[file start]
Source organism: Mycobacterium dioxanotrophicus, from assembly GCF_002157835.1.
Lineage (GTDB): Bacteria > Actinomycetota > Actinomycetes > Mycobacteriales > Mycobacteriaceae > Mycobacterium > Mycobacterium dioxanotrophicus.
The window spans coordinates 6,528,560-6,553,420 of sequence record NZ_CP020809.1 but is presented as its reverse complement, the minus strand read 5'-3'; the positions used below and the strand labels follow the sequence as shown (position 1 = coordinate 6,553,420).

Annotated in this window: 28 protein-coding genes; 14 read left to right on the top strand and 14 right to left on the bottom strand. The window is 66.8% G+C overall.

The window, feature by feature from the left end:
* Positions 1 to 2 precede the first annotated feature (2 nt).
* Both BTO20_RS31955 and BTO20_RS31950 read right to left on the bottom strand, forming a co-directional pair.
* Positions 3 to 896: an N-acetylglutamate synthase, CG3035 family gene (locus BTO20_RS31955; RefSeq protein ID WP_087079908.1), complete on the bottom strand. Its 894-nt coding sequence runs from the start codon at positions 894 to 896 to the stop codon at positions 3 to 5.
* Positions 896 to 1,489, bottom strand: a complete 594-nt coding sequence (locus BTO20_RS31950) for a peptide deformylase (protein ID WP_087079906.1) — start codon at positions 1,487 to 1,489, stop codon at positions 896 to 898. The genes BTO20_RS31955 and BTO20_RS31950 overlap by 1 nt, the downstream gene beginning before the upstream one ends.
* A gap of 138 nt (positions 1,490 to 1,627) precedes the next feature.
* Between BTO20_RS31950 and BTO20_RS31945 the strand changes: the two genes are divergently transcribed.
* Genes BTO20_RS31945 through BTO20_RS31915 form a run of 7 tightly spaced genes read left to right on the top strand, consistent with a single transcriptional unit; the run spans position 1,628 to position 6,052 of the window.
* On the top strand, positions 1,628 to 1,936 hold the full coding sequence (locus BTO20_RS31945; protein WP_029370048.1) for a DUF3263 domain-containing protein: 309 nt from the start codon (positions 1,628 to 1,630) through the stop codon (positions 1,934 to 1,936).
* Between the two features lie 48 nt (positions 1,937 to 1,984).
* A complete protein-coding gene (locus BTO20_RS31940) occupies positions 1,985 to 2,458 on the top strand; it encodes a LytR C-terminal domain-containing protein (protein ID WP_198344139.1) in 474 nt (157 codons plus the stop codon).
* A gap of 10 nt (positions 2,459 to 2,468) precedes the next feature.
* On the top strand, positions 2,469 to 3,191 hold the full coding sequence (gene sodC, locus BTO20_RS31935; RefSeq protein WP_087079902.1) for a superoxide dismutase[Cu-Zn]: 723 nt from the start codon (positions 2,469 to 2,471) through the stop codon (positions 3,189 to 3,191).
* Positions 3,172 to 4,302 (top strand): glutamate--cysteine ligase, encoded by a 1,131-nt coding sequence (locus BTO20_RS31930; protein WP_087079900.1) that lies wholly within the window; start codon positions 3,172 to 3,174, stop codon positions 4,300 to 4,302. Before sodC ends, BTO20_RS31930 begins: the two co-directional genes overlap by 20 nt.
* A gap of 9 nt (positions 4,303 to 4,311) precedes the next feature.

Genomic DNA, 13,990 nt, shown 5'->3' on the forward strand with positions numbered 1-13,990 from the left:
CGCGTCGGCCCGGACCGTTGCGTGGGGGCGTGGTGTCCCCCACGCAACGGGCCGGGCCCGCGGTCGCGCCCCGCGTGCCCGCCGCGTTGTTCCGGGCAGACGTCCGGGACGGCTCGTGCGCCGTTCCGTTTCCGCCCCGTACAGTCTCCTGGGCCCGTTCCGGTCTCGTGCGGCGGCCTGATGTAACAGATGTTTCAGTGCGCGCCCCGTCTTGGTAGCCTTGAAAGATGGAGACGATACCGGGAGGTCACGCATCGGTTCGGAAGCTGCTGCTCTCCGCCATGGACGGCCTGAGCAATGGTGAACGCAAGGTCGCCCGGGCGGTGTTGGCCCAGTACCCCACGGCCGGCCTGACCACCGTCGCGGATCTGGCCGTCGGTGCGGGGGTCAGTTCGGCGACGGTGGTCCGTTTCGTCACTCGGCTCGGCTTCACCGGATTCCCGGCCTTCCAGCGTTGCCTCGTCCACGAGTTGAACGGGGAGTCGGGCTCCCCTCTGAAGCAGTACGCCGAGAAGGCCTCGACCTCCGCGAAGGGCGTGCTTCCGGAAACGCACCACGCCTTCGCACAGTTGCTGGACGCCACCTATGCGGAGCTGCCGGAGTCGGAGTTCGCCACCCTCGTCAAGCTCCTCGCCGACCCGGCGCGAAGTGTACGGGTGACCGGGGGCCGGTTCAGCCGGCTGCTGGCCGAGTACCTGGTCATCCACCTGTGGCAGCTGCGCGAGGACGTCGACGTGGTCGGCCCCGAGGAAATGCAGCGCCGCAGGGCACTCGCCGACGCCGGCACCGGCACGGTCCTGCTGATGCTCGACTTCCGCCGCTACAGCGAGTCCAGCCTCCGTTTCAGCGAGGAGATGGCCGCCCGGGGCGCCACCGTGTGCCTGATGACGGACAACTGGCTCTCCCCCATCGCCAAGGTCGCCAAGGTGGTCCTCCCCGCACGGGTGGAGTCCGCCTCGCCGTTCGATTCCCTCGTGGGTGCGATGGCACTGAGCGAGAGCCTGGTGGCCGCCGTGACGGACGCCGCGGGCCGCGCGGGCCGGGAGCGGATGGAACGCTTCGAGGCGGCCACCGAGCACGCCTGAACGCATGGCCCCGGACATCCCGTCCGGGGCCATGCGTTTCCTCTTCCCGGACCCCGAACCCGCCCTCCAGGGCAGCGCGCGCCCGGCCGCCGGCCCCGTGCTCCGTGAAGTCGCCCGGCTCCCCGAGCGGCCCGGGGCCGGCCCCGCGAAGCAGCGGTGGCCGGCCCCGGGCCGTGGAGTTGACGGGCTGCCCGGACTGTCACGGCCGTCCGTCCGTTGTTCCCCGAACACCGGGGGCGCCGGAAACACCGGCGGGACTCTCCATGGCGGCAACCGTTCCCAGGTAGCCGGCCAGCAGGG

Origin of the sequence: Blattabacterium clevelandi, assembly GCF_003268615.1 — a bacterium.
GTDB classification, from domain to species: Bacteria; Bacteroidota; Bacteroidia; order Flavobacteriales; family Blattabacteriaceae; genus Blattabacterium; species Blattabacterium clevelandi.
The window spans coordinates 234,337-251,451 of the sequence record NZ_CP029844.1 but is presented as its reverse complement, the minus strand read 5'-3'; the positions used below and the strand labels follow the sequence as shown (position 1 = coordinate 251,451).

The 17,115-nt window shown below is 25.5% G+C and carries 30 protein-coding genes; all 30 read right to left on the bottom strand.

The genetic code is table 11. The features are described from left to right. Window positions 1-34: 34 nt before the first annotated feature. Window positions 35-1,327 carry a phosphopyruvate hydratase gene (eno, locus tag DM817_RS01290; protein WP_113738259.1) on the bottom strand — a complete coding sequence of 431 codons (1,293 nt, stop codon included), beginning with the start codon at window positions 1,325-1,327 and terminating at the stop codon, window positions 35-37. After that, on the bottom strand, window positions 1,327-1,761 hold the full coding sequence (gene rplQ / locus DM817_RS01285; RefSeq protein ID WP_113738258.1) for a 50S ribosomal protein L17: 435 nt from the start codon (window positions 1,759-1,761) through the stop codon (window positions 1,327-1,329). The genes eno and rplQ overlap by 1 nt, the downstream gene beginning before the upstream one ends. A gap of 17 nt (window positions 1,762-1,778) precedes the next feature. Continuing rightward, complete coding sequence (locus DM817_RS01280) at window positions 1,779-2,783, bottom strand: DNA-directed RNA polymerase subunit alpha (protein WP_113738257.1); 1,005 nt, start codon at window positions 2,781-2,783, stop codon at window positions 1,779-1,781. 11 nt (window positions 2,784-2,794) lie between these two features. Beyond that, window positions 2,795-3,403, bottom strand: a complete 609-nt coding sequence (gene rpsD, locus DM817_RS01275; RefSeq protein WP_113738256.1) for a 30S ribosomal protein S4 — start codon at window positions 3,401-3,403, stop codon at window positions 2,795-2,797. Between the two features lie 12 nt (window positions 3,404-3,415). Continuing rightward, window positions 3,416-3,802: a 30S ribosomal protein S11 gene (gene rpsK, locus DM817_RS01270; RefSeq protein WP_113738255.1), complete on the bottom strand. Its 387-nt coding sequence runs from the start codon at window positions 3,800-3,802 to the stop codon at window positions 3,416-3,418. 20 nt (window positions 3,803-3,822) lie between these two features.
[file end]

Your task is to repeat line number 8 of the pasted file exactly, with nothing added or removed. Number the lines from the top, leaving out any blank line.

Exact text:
* Positions 3 to 896: an N-acetylglutamate synthase, CG3035 family gene (locus BTO20_RS31955; RefSeq protein ID WP_087079908.1), complete on the bottom strand. Its 894-nt coding sequence runs from the start codon at positions 894 to 896 to the stop codon at positions 3 to 5.